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Put down that salt shaker

I'm a healthy eater. As a co-founder of this site, I better be, right? Since I've been practicing what we preach for several years, I no longer need to analyze the dietary content on food labels. I know what's good for me, and the junk that isn't (e.g., doughnuts, bacon, french fries, etc.) I avoid like a cyclist avoids glass on the road. So, it came as a HUGE surprise when I learned that the healthy foods I've been eating may be WAY over the recommended daily sodium allowances. Unlike many Americans, I don't use the salt shaker for anything and most of the foods in the fridge are low sodium and/or low fat. Still, the amount of salt in my daily healthy diet astounded me.

High sodium intake is a major contributor to high blood pressure (25% of the U.S. population has high BP), which is a leading cause of stroke and heart attacks. The RDA of sodium is 2,000mg but many recommendations are between 1,000 and 3,000mg. By all accounts, high sodium intake is 4,000mg and above.

Check out the following sample "healthy" meals' salt content:

Breakfast:
Pancakes made with 1 cup lowfat Bisquick = 1300 mg
1 cup Skim milk = 120 mg
fresh fruit and OJ = negligible

Lunch:
1 can of Organic Vegetable soup = 1360mg
turkey sandwich = 500mg with mustard = 150mg and wheat bread = 150mg

Snack:
1 energy bar = 200mg

Dinner:
spinach salad with 2 TBSP non-fat Italian dressing = 500mg
Sushi with 1 TBSP of low sodium soy sauce = 700mg

Total 1 day sodium intake = 5000mg !!

Here's another example:

Breakfast:
bowl of healthy cereal and cup of skim milk = 420mg
1 bagel = 600mg with 2 TBSP of peanut butter = 150mg

Lunch:
1/2 cup cottage cheese = 360mg
1 serving of Baked Potato Chips = 210mg
Spinach salad with 2 TBSP non-fat Ranch dressing and chicken breast = 350mg

Snack:
Nutrition bar = 200mg

Dinner:
Pasta with Marinara sauce from jar = 850mg and topped with parmesean cheese = 100mg
broccoli = negligible sodium

#2 Total Sodium = 3240 mg

Both totals are well above the RDA of 2,000mg. Notice, other than the single nutrition bar snack, I'm not accounting for any other munchies throughout the day. And, I only drink water. This is too much sodium, even if I do workout...consider:

If an average person runs at a 10k pace for 30 minutes, he/she will produce about .75 to 1 liter of sweat (again, that's at a 10k pace!). In that 1 liter of sweat, there will be approximately 1,000mg of sodium. So, if I go out and run an easy warm up for 10 minutes, then run at 10k pace for 30 minutes, then cool down for another 5 (totaling about 45 minutes), I will likely have sweat out about 750 to 1,000mg of sodium. Cycling and swimming, of course, produce less sweat than running.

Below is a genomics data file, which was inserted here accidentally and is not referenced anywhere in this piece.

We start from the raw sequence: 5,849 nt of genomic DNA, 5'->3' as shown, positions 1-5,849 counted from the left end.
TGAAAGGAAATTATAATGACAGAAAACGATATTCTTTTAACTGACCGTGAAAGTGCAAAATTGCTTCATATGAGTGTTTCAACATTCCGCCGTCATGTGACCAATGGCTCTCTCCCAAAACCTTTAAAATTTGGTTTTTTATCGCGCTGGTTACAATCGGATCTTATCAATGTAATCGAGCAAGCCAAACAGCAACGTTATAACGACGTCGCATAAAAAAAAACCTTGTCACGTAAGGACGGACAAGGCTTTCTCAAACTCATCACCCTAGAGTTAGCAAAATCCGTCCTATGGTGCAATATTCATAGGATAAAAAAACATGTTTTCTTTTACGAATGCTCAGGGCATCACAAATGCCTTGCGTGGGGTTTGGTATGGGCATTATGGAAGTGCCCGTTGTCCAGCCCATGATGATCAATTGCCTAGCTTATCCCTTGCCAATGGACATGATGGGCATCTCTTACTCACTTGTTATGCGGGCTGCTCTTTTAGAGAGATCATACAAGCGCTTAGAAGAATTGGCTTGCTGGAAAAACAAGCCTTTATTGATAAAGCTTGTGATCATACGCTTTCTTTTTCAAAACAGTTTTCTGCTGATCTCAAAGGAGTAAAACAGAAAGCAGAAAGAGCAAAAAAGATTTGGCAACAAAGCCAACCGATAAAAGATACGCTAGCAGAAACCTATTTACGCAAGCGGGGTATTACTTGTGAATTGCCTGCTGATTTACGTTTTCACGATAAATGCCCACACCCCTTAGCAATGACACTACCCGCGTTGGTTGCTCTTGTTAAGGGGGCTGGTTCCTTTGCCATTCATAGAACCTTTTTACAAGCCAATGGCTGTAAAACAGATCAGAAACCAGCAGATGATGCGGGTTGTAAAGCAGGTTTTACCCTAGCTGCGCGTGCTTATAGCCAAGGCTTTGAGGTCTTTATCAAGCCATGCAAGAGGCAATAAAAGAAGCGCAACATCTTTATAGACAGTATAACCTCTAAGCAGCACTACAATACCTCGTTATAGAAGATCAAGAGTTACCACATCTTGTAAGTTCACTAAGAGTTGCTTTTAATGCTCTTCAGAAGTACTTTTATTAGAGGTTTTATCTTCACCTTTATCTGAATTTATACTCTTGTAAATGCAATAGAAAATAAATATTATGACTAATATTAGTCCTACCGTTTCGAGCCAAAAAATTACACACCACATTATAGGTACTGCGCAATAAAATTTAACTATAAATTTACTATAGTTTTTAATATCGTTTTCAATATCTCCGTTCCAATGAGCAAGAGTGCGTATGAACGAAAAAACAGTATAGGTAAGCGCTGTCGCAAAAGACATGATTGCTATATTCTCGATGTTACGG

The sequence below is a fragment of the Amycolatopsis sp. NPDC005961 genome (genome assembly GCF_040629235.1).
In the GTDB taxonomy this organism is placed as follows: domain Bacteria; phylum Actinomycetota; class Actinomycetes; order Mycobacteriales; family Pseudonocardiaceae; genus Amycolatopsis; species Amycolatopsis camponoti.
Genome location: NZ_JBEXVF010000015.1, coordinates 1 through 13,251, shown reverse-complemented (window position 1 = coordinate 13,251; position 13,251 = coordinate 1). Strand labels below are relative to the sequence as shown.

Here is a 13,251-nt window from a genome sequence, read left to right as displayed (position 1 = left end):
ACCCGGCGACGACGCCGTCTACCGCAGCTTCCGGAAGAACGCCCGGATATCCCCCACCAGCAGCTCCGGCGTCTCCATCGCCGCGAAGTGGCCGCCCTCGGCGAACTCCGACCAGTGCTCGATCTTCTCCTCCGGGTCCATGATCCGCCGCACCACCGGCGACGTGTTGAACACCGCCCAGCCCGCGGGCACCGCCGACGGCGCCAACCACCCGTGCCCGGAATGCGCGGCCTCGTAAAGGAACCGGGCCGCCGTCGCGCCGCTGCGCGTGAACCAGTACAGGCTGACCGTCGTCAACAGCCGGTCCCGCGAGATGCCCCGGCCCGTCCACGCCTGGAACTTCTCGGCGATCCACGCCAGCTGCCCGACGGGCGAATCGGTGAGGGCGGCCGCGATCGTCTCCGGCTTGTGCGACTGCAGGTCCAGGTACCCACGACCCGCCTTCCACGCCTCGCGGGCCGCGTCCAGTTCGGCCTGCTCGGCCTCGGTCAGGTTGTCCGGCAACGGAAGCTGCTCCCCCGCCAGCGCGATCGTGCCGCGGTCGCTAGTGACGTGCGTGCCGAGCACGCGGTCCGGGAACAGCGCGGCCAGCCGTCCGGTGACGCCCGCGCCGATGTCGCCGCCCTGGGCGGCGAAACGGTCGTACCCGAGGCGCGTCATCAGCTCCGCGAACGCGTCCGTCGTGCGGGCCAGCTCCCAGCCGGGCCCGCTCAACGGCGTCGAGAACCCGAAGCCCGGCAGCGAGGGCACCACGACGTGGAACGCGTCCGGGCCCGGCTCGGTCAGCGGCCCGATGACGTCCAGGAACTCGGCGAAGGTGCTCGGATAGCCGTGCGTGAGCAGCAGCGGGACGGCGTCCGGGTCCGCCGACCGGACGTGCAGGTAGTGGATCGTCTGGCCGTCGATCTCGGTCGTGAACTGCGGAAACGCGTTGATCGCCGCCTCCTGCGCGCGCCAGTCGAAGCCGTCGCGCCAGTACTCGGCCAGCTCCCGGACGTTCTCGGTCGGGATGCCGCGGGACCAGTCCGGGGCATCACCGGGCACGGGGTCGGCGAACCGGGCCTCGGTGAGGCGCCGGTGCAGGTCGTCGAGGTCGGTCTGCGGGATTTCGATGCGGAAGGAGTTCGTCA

Going back to our daily totals of 5,000mg and 3200mg, subtracting even 1,000mg from the totals still does not put me under the 2,000mg recommendation. And, all of my run workouts are not performed at 10k pace--many are at an easy/moderate pace producing much less sweat.

I certainly don't need to drink any Gatorade to replenish my sodium loss, now do I? And I certainly shouldn't even consider picking up the salt shaker at any meal--thankfully, I don't.

One TBSP of table salt equals about 1,000mg of sodium. It's difficult for me to conceptualize that on certain days i've been eating 5 TBSP of table salt during my "healthy" meals. Not any more!

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Comments

Comments

Try eating more fresh food.

Try eating more fresh food. Eating a combination of fruits and vegetables (like bananas with cucumbers and green apples or watermellon with spinach and orange slices) are tasty and don't need seasonings. I eat primarily fresh raw produce and now have to make sure I consume salt because my blood pressure is so low.

How about examples of healthy

How about examples of healthy alternatives, eg, low or no sodium breakfast, lunch & dinner?

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